Christine McVie: inside the world of Fleetwood Mac, then and now
This piece was originally published in March 2019
June 2019 will be a big month for music fans for two reasons – an under-the-radar, little-known festival called Glastonbury and the return of Fleetwood Mac, with the band’s first UK dates in six years. Sadly, this year at least, the two aren’t linked, but lead vocalist and songwriter Christine McVie says any decision to perform at Glastonbury isn’t down to the band itself.
“It isn’t up to me, it’s up to the management,” she tells me. “It’s their decision and down to logistics. I can’t say yes or no to Glastonbury, but I’d like to – so long as I don’t have to wear wellington boots on stage. Or maybe I’d just have to roll with it – wellie boots with mud.”
For now, fans will have to make do with two UK gigs at Wembley (the first time that McVie has performed in the UK with the group since officially rejoining), one of which sold out so fast that the band added a further date. More than 50 years after the band were first formed, appetite for Fleetwood Mac shows no signs of waning.
“Maybe people are just wondering when the first one of us is going to pop off because we’re not youngsters anymore,” laughs McVie. “Maybe people want to see us because they think it’s the last chance. We’re a young band at heart; you’d never think we are the age we are. We’re never static. It’s going to be fantastic.”
Any self-respecting rock ‘n’ roll band has encountered its fair share of drama, and Fleetwood Mac is no anomaly. There have been marriages, divorces and fall-outs, most recently the replacement of guitarist and vocalist Lindsey Buckingham after he was unceremoniously fired – a situation McVie described as “untenable”. The new line-up comprises Mick Fleetwood, John McVie, Stevie Nicks, and McVie along with newcomers Mike Campbell and Neil Finn.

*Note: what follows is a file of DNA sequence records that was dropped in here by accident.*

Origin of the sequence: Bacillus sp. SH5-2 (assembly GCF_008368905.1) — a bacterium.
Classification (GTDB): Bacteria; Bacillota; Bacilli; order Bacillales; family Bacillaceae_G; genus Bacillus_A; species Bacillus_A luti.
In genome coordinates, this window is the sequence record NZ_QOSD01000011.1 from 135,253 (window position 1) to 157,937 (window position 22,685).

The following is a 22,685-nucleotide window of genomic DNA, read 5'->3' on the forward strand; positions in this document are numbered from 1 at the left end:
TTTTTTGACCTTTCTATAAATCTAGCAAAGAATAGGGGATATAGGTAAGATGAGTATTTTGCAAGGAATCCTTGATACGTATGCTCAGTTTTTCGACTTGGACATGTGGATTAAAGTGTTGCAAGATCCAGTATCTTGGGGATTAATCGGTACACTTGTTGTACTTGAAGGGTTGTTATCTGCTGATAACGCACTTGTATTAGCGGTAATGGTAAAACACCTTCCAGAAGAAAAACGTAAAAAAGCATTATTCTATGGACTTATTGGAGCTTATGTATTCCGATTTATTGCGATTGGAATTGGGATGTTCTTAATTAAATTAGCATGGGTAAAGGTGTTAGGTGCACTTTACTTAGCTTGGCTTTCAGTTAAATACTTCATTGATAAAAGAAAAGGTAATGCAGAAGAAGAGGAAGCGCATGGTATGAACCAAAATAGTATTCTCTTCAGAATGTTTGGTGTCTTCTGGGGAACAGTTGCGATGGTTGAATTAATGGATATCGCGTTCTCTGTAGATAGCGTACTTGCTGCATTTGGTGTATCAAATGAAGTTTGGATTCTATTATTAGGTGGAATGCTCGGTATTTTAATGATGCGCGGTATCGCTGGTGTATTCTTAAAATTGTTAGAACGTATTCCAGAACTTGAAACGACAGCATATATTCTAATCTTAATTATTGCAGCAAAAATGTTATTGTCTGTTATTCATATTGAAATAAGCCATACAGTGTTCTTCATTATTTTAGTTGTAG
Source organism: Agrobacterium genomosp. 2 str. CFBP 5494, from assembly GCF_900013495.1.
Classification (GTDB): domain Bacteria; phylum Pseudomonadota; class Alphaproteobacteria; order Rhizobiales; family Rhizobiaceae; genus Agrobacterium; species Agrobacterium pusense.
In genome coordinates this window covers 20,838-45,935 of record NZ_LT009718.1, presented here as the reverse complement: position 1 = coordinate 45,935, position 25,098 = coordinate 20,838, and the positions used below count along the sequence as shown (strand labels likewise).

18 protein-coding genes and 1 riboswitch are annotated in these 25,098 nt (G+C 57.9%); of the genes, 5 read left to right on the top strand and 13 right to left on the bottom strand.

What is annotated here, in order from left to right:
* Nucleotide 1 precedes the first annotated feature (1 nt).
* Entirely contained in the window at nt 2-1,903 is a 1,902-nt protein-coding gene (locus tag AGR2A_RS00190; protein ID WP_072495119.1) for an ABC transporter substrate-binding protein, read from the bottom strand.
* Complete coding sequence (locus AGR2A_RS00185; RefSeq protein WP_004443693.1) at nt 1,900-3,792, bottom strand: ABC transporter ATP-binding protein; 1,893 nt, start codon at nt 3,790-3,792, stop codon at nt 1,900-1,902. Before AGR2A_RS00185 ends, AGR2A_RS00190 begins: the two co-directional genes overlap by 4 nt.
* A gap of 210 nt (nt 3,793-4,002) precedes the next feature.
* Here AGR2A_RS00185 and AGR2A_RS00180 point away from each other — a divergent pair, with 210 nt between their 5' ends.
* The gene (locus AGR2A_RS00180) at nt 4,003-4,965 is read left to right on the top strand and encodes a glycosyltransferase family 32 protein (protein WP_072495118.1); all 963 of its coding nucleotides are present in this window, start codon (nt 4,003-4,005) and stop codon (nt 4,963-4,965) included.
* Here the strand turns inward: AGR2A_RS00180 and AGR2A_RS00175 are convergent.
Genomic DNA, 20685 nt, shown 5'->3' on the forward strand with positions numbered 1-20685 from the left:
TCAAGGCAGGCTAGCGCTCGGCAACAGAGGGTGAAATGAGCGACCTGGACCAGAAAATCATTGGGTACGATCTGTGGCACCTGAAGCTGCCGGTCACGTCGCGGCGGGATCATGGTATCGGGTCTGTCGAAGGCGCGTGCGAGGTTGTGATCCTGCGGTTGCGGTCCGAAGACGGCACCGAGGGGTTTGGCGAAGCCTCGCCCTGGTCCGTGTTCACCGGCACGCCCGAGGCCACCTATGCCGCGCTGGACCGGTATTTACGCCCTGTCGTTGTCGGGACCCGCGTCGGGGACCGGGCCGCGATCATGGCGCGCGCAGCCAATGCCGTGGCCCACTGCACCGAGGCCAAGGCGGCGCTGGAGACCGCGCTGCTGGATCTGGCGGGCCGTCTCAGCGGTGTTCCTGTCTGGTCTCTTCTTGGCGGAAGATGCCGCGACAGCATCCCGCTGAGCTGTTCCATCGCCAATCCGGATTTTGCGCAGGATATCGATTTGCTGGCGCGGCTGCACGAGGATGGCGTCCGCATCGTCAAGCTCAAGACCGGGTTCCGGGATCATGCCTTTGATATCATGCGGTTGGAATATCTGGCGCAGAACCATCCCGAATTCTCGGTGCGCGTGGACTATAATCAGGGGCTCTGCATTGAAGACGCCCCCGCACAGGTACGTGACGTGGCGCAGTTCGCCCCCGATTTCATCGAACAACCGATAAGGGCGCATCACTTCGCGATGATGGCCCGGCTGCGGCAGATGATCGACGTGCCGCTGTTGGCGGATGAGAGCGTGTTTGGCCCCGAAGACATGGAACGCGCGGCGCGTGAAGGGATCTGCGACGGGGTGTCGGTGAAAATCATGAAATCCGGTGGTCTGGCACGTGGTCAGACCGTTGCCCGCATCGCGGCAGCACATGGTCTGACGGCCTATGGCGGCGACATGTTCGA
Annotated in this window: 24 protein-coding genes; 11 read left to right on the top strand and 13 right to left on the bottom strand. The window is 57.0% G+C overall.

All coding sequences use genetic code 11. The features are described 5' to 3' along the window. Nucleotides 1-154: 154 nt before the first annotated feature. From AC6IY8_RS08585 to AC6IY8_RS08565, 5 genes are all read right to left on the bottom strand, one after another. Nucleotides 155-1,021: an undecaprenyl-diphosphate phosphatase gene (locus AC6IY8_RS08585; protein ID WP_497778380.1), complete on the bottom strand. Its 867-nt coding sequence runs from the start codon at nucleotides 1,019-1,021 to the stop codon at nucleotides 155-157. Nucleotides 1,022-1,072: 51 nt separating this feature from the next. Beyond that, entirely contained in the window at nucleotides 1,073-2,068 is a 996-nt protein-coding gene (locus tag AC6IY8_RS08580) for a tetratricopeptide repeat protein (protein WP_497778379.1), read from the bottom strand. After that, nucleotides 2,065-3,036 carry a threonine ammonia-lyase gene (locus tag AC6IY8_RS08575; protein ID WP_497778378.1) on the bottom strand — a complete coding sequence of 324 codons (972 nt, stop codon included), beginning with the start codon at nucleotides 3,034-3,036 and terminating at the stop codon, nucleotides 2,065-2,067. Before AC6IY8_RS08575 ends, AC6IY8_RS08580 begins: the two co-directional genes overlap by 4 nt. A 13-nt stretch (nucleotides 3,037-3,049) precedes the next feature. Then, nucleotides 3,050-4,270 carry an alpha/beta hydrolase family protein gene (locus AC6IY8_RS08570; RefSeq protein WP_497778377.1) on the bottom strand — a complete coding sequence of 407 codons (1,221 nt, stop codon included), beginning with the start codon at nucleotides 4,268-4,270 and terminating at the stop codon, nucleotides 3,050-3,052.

“In the '70s, we were gods and goddesses,” says McVie. “Rumours was huge. We were a lot of younger and for a time it was a brilliant. It’s definitely more sober now. I think we’ve got better as we’ve grown older. We’re the best band we’ve ever been.”
For McVie, music was always her one true love. She dabbled with the idea of becoming an art teacher, but let that fall by the wayside (“I obviously didn’t fancy doing my last year of teacher training”) and started working as a window dresser in a department store. In 1967, she joined Chicken Shack where she first came across Fleetwood Mac on tour.
“I’ve never wanted to do anything else,” she says. “The band are like my family. I started writing songs when I was very young, but I wasn’t very good. In fact, I was quite paranoid about it. Then I joined Fleetwood Mac and Mick encouraged me to keep trying. I wrote all the time during that time and my pop developed into more of a blues style. It was Mick who told me to persevere and eventually I wrote a few good songs.”
A few good songs such as Don’t Stop, which chronicled how she felt after her separation from John McVie after eight years of marriage; You Make Lovin' Fun, about an affair she had with the band’s lighting director while she was still married to McVie (she told her husband that it was about her dog); and, of course, the perennial Songbird, which she wrote in just 30 minutes.